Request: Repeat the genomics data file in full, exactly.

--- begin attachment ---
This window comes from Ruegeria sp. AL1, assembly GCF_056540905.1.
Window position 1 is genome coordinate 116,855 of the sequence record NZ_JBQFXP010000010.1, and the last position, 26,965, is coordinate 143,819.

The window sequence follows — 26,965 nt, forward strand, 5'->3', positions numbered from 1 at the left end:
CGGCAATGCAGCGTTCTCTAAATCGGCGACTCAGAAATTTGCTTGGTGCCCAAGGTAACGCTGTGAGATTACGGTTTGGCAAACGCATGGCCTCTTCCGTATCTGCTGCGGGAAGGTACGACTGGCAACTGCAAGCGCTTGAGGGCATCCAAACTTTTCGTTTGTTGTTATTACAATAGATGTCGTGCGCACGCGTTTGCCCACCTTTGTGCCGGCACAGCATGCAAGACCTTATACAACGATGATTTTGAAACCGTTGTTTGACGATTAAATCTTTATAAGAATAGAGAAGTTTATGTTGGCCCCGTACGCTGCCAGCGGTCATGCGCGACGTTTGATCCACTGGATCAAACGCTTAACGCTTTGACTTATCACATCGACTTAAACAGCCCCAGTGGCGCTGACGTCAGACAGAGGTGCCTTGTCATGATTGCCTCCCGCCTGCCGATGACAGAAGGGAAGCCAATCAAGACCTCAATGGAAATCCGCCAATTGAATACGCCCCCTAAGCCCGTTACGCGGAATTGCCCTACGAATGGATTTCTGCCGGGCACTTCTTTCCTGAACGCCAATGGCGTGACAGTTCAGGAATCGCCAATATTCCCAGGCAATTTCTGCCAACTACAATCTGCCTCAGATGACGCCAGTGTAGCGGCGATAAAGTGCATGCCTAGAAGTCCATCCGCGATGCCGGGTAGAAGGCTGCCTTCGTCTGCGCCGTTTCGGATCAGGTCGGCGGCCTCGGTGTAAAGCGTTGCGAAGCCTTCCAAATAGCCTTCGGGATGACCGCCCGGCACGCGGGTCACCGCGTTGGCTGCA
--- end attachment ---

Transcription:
This window comes from Ruegeria sp. AL1, assembly GCF_056540905.1.
Window position 1 is genome coordinate 116,855 of the sequence record NZ_JBQFXP010000010.1, and the last position, 26,965, is coordinate 143,819.

The window sequence follows — 26,965 nt, forward strand, 5'->3', positions numbered from 1 at the left end:
CGGCAATGCAGCGTTCTCTAAATCGGCGACTCAGAAATTTGCTTGGTGCCCAAGGTAACGCTGTGAGATTACGGTTTGGCAAACGCATGGCCTCTTCCGTATCTGCTGCGGGAAGGTACGACTGGCAACTGCAAGCGCTTGAGGGCATCCAAACTTTTCGTTTGTTGTTATTACAATAGATGTCGTGCGCACGCGTTTGCCCACCTTTGTGCCGGCACAGCATGCAAGACCTTATACAACGATGATTTTGAAACCGTTGTTTGACGATTAAATCTTTATAAGAATAGAGAAGTTTATGTTGGCCCCGTACGCTGCCAGCGGTCATGCGCGACGTTTGATCCACTGGATCAAACGCTTAACGCTTTGACTTATCACATCGACTTAAACAGCCCCAGTGGCGCTGACGTCAGACAGAGGTGCCTTGTCATGATTGCCTCCCGCCTGCCGATGACAGAAGGGAAGCCAATCAAGACCTCAATGGAAATCCGCCAATTGAATACGCCCCCTAAGCCCGTTACGCGGAATTGCCCTACGAATGGATTTCTGCCGGGCACTTCTTTCCTGAACGCCAATGGCGTGACAGTTCAGGAATCGCCAATATTCCCAGGCAATTTCTGCCAACTACAATCTGCCTCAGATGACGCCAGTGTAGCGGCGATAAAGTGCATGCCTAGAAGTCCATCCGCGATGCCGGGTAGAAGGCTGCCTTCGTCTGCGCCGTTTCGGATCAGGTCGGCGGCCTCGGTGTAAAGCGTTGCGAAGCCTTCCAAATAGCCTTCGGGATGACCGCCCGGCACGCGGGTCACCGCGTTGGCTGCA